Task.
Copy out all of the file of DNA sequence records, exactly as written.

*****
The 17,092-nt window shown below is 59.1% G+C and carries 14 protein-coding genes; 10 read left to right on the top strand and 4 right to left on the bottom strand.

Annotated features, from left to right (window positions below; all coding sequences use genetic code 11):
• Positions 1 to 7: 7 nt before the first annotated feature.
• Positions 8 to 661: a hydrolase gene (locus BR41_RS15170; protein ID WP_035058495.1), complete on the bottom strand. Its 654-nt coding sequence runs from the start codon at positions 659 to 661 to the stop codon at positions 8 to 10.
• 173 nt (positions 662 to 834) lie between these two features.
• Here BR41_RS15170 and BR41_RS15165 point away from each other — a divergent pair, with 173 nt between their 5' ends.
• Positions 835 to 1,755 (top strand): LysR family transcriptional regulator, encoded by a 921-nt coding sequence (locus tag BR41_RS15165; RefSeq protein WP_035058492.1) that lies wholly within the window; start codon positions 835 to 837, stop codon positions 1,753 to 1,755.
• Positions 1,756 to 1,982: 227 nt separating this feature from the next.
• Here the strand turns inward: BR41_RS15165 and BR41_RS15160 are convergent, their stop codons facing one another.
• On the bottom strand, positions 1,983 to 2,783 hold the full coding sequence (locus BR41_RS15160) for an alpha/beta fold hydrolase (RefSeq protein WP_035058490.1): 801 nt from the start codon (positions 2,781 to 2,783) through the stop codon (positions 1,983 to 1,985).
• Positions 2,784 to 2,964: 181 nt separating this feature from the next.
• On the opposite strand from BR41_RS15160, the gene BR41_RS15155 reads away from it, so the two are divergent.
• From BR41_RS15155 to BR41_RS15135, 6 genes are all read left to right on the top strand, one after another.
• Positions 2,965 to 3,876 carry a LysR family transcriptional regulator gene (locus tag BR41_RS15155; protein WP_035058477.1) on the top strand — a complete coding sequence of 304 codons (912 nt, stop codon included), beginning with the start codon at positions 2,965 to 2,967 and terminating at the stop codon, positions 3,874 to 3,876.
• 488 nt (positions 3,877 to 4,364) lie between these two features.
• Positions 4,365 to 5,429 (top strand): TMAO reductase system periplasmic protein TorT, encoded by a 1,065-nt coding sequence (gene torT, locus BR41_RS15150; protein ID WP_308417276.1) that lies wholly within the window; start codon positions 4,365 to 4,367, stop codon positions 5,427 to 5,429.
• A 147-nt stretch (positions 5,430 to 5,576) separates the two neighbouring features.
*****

The 17,092-nt window shown below is 59.1% G+C and carries 14 protein-coding genes; 10 read left to right on the top strand and 4 right to left on the bottom strand.

Annotated features, from left to right (window positions below; all coding sequences use genetic code 11):
• Positions 1 to 7: 7 nt before the first annotated feature.
• Positions 8 to 661: a hydrolase gene (locus BR41_RS15170; protein ID WP_035058495.1), complete on the bottom strand. Its 654-nt coding sequence runs from the start codon at positions 659 to 661 to the stop codon at positions 8 to 10.
• 173 nt (positions 662 to 834) lie between these two features.
• Here BR41_RS15170 and BR41_RS15165 point away from each other — a divergent pair, with 173 nt between their 5' ends.
• Positions 835 to 1,755 (top strand): LysR family transcriptional regulator, encoded by a 921-nt coding sequence (locus tag BR41_RS15165; RefSeq protein WP_035058492.1) that lies wholly within the window; start codon positions 835 to 837, stop codon positions 1,753 to 1,755.
• Positions 1,756 to 1,982: 227 nt separating this feature from the next.
• Here the strand turns inward: BR41_RS15165 and BR41_RS15160 are convergent, their stop codons facing one another.
• On the bottom strand, positions 1,983 to 2,783 hold the full coding sequence (locus BR41_RS15160) for an alpha/beta fold hydrolase (RefSeq protein WP_035058490.1): 801 nt from the start codon (positions 2,781 to 2,783) through the stop codon (positions 1,983 to 1,985).
• Positions 2,784 to 2,964: 181 nt separating this feature from the next.
• On the opposite strand from BR41_RS15160, the gene BR41_RS15155 reads away from it, so the two are divergent.
• From BR41_RS15155 to BR41_RS15135, 6 genes are all read left to right on the top strand, one after another.
• Positions 2,965 to 3,876 carry a LysR family transcriptional regulator gene (locus tag BR41_RS15155; protein WP_035058477.1) on the top strand — a complete coding sequence of 304 codons (912 nt, stop codon included), beginning with the start codon at positions 2,965 to 2,967 and terminating at the stop codon, positions 3,874 to 3,876.
• 488 nt (positions 3,877 to 4,364) lie between these two features.
• Positions 4,365 to 5,429 (top strand): TMAO reductase system periplasmic protein TorT, encoded by a 1,065-nt coding sequence (gene torT, locus BR41_RS15150; protein ID WP_308417276.1) that lies wholly within the window; start codon positions 4,365 to 4,367, stop codon positions 5,427 to 5,429.
• A 147-nt stretch (positions 5,430 to 5,576) separates the two neighbouring features.